Domestic Violence - Child Abduction General Considerations

Domestic Violence - Child Abduction General Considerations

Sections 277, 278, and 278.5 of the California Penal Code describes criminal acts classified as child abduction or interference with a person’s custodial or visitation rights. These acts include the confinement, or concealment of a child to prevent a person with legal custody from exercising that right. Having legal custody would not only include the natural parents, but could include any person acting as a legal guardian, or any person with a present legal right to custody of the child.

The crime applies to the commission of an offense not only by those with no legal custodial right but also those who may have those rights but interfere or prevent another from exercising their legal custodial rights. Here often the parents of a child are separated or divorced both having legal custody ordered by a court and one of the parents interferes with or violates that order in the commission of an act against the other. 1

A child includes anyone under the age of 18.2 To abduct is defined as, “take, entice away, keep, withhold, or conceal;” and the crime continues as long if the child is hidden, withheld or confined.3

The perpetrator need not use force. Persuasion, fraud, inducements, or deception constitute abduction when used to take the child in violation of the statute.4 Consent is not a defense, the crime is not committed against the child but against the person having legal custody.5

Under certain circumstances the police may take custody of a child from a person having legal custody. Those circumstances include when it reasonably appears that the person is likely to conceal the child, or evade the jurisdiction of a court with the child.6 The police may also take custody of a child when there is no person with authority to take custody;7 or where it is unclear who has legal custody and there exist competing claims; 8 or where the child is the subject of an abduction;9 and where a police officer arrests a person for a violation of sections 278 or 278.5.10

Under some circumstances a district attorney under family code section 3130 may obtain a protective custody warrant to recover an unlawfully detained or concealed child. The warrant must order the arresting agency to place the child in protective custody, or return the child as directed by the court.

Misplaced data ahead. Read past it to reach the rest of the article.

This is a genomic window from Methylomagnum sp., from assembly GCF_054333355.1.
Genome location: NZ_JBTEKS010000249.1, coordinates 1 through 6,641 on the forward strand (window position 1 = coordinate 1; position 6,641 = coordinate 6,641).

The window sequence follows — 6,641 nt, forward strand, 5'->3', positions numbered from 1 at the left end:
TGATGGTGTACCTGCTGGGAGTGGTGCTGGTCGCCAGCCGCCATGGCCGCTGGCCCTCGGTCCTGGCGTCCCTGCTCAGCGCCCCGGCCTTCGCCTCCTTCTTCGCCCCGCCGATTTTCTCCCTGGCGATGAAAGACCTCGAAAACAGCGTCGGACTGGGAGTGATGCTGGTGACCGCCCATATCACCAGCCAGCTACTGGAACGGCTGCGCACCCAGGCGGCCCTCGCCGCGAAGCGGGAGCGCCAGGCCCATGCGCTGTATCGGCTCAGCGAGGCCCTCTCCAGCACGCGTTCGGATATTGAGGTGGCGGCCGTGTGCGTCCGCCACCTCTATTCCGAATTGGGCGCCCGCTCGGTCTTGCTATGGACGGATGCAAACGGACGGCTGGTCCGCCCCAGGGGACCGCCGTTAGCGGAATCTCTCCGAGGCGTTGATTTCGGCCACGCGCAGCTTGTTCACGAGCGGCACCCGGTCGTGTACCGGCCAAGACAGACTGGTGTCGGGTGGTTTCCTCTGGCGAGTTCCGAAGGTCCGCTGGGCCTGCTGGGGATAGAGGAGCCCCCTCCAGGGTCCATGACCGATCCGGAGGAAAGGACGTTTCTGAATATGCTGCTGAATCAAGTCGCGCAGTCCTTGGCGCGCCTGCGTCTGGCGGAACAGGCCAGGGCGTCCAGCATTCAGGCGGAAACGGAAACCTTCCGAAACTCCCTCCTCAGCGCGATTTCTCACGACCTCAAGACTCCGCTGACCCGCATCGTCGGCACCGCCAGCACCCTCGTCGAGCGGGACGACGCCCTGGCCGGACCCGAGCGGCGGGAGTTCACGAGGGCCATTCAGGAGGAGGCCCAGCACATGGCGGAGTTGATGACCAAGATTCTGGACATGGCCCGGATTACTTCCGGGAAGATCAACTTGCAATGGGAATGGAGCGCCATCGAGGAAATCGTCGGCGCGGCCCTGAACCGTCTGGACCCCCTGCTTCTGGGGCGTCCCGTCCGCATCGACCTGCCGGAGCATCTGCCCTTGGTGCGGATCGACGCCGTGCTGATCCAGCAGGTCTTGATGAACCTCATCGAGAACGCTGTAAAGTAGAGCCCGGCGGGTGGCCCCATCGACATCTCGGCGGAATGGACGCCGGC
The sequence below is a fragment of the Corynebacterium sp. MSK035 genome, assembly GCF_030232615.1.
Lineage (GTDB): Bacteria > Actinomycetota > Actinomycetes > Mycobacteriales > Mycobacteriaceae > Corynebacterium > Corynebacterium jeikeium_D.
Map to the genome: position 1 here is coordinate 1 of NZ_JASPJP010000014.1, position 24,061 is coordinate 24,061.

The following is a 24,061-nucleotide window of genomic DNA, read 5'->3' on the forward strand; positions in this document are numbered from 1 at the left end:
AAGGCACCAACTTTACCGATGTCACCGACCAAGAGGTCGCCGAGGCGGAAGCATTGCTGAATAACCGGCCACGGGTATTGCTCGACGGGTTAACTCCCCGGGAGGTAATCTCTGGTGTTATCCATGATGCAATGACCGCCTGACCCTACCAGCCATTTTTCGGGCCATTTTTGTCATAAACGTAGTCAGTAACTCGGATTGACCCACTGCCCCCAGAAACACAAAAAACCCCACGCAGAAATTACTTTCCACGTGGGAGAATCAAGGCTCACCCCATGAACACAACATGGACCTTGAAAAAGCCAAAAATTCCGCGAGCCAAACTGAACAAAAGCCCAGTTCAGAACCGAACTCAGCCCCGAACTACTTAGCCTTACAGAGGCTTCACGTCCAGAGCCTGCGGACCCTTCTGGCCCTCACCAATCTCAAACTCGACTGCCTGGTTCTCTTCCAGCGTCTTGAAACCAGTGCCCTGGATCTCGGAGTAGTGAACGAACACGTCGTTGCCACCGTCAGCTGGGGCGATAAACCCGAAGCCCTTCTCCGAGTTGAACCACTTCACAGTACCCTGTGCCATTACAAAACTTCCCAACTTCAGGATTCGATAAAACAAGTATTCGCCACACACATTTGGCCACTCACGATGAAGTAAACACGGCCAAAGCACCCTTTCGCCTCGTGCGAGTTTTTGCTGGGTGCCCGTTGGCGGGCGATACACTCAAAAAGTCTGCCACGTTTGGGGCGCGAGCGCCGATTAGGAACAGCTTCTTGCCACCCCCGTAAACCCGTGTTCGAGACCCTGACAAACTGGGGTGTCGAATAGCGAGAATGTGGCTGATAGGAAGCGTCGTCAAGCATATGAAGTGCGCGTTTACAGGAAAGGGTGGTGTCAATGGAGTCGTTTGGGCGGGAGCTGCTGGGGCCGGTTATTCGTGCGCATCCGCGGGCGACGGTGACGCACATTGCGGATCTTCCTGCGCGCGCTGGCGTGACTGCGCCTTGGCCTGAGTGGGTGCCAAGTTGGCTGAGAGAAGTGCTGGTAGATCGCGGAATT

In setting bail for a person arrested under section 278 or 278.5 the court must consider whether the child has been returned to its lawful custodian, and if not, whether there is an increased risk that the child may not be returned, or that the defendant may flee the jurisdiction, or by flight or concealment, evade the authority of the court. 11

Taking by Parent

Both natural parents of a child have equal custodial rights of their child and there can be no violation of 278 if one parent takes custody from the other. However 278 can be violated by one parent of a minor child whose custody has been placed with the other parent by a court order. 12 Also, if a parent abandons their child 278 can apply since they have lost their custodial rights due to the abandonment.


1 Sections 278, 278.5 of the California Penal Code
2 Section 277(k) of the California Penal Code
3 Section 279.1 of the California Penal Code
4 People v. Moore (1945) 67 C.A.2d 789, 791, 155 P.2d 403 5 People v. Torres (1920) 48 C.A. 606, 608, 192 P. 175; People v. Moore (1945) 67 C.A.2d 789, 792, 155 P.2d 403 6 Section 279.6(a)(1) of the California Penal Code
7 Section 279.6(a)(2 ) of the California Penal Code
8 Section279.6(a)(3) of the California Penal Code
9 Section 279.6(a)(4 )of the California Penal Code
10 Section 279.6(c) of the California Penal Code
11 Section279.5 of the California Penal Code
12 Wilborn v. Superior Court (1959) 51 C.2d 828, 830, 337 P.2d 65; Cline v. Superior Court (1982) 135 C.A.3d 943, 947, 949, 185 C.R. 787 People v. Hyatt (1971) 18 C.A.3d 618, 622, 96 C.R. 156,